Every month I carefully track the most popular and significant environmental history articles, videos, audio, and other items making their way through the online environmental history (#envhist) community. You can read all of our past #EnvHist Worth Reading lists right here. Here are my choices for items most worth reading from January 2021:
In this envirotech article for Technology’s Stories, Jesse Ritner explores the profitability of snow, the rise of the ski industry in the United States, and the technological advances that made this industry’s growth possible. “Snow, it turns out, is quite valuable. But only when it is in the right place, in the right amount, and at the right time,” Ritner writes. The unpredictability and instability of snow has always caused challenges for the ski industry. The first technological innovation that benefited the ski industry was the invention the rope tow in the 1930s followed by the chairlift. Snowmakers complete the technological trifecta that Ritner presents. Yet despite the ability to create artificial snowfall, Ritner effectively demonstrates that the ski industry is still at the mercy of climate and weather.
This Hypocrite Reader article by Ethan Linck artfully weaves together environmental history, history of science, ecology, and evolutionary biology. Linck opens with a discussion of the extinction of Guam’s birds, an extinction that took place in twenty years, mid-1960s to 1985, due to the introduction of brown tree snakes to the island. Linck discusses why this extinction event is used as a common example, a emotionally appealing cautionary tale, but questions the loss of ecological “balance” this story supposedly shows. The concept of balance as well as evolutionary phylogenies provide oversimplified and inaccurate representations of evolution and biology because they do not adequately account for extinction (cataclysms) and other events, Linck argues. “The chuguangguang and ko’ko’ [birds] met a cataclysm, and their world was desolated. The signature of this cataclysm is written in trees,” Linck concludes.
Whether you are on or off TikTok, it is unlikely you used the internet this past month without encountering the sea shanty (“ShantyTok”) craze of January 2021. As an environmental historian, I, of course, immediately thought of the environmental stories behind these traditional tunes and luckily the internet (and some brilliant scholars) delivered. One of my favourites of these articles was Kate Stevens’ essay for The Conversation. Stevens specifically looks at the history of the sea shanty “Soon May the Wellerman Come.” Stevens writes that “The lyrics [of the ‘Wellerman’] speak of men’s collective labour at sea. But behind the story of the whale hunt is one of cross-cultural interaction central to the success of the whaling industry, and critical in shaping the settlement of early 19th century New Zealand.” Stevens then goes into the history of 19th century whaling in that part of the world.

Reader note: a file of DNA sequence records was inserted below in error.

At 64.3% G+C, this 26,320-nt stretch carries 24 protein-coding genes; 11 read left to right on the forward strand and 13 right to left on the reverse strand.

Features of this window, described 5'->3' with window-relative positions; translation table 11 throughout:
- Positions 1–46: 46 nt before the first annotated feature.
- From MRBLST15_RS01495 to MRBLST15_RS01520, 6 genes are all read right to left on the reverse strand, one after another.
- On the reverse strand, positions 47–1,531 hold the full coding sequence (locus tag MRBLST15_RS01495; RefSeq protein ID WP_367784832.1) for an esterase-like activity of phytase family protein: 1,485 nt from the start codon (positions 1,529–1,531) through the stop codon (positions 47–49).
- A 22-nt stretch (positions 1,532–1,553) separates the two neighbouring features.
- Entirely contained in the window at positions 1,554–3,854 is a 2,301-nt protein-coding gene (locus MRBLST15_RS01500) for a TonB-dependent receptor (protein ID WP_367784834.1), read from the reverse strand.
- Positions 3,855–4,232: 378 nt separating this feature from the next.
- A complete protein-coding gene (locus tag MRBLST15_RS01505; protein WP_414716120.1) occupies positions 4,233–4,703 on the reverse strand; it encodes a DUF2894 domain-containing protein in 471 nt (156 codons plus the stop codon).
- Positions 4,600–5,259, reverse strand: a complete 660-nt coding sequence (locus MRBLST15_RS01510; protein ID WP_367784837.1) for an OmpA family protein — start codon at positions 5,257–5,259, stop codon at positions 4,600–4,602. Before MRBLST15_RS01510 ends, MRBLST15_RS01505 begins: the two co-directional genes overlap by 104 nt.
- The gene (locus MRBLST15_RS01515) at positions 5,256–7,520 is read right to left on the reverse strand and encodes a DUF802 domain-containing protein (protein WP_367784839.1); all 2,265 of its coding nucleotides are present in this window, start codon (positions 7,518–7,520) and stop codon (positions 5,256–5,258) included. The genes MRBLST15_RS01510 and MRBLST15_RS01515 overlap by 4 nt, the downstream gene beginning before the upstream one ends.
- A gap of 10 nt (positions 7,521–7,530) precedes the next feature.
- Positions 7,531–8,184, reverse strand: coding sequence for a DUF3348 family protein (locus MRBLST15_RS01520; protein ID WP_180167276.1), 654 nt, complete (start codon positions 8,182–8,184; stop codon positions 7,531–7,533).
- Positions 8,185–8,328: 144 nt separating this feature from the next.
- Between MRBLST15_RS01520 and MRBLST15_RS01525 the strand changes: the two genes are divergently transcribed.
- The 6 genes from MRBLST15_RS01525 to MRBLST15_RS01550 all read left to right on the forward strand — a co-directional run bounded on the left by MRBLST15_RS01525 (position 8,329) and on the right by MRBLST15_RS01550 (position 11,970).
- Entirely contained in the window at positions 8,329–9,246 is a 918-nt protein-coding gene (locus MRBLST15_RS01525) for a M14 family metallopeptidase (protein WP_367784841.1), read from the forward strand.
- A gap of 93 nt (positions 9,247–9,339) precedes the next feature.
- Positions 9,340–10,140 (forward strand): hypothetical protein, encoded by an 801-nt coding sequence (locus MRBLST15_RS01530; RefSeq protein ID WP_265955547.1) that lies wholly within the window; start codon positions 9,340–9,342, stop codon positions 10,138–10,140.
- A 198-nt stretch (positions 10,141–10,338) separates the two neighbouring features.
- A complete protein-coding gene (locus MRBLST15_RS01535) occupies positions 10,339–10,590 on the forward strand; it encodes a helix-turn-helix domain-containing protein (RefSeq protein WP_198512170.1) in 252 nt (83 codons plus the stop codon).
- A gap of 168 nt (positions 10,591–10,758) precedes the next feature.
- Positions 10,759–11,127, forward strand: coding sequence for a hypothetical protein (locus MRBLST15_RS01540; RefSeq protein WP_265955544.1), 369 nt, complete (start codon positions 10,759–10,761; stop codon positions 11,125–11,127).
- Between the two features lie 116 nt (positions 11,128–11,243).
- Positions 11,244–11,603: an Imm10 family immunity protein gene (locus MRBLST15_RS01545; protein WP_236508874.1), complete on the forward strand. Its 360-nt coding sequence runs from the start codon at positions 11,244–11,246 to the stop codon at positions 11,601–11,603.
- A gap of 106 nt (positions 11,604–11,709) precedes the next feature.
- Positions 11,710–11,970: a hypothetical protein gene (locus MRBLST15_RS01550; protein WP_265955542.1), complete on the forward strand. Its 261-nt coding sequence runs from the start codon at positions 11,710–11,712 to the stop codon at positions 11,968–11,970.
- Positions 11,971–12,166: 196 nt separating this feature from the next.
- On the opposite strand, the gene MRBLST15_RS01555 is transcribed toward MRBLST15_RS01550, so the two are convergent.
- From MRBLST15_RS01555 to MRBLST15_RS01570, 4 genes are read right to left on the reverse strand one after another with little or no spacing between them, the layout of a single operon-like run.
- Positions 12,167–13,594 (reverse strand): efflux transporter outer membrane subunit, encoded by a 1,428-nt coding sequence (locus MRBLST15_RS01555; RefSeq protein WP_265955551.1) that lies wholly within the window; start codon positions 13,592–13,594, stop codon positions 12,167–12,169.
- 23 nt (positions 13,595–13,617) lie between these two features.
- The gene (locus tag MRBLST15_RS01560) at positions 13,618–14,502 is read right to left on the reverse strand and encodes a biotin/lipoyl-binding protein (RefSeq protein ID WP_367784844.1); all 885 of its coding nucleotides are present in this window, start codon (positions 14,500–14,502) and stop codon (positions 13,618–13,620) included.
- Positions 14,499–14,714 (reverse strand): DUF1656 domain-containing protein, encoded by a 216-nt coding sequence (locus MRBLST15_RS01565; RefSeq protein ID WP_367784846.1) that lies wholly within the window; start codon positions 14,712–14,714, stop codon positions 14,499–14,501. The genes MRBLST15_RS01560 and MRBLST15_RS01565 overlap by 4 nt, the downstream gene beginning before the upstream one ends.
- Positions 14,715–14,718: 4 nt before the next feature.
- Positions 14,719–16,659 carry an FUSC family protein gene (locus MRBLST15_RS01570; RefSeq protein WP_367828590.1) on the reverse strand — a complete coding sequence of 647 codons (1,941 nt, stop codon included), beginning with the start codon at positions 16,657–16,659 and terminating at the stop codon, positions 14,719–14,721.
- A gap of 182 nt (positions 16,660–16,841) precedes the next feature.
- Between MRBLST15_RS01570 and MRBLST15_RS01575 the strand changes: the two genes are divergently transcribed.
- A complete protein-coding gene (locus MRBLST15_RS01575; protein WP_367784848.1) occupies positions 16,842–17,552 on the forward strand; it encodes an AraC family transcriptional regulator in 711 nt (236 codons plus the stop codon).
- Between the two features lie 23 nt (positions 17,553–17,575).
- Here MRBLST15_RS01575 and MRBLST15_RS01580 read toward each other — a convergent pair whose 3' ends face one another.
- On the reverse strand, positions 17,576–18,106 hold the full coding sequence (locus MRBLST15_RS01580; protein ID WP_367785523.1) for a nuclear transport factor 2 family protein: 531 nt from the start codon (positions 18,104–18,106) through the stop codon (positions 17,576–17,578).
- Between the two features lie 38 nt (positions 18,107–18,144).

Also [like Linck above] reflecting on current extinctions anxieties and realities, in this blog post Monica Vasile looks at the history of documenting and observing endangered animals. Vasile notes that this documentation has always been rife with conflict and inconsistencies. Vasile specifically looks at the case of the Przewalski horse in Mongolia during the 1960s. Estimated at ~40 left in the wild in 1958, supposed sightings by researchers in the 1960s came under suspicion. Vasile recounts one researcher’s, an entomologist named Zoltán Kaszab, Przewalski horse sighting claim and the doubt that he faced from other researchers. “Sightings were prone to contention – extremely chancy, abrupt, and often vague. These animals survived precisely because they eluded human contact in the most unforgiving of environments. And even when ‘accepted’ sightings occurred, it remained unclear what it meant that one or two animals were sighted over an interval of twenty years, despite systematic searches. Was this not a proof of certain imminent extinction?” Vasile writes.
This short piece by Helen Sullivan in The Guardian’s “The Nature of…” series explores the purpose of the narwhal’s tusk (or tooth) as well as the animal’s cultural impact. The tooth may be used to sense salinity and thus sense the probability of ice formation. Or it might not. The delightful aspect of this article is that it points out that it really doesn’t matter if we understand what the tooth is for, the narwhal lives on and it continues to delight humans and lift our spirits.
Feature Image: Narwhal Stamp, 1967. Library and Archives Canada; Copyright: Canada Post Corporation.
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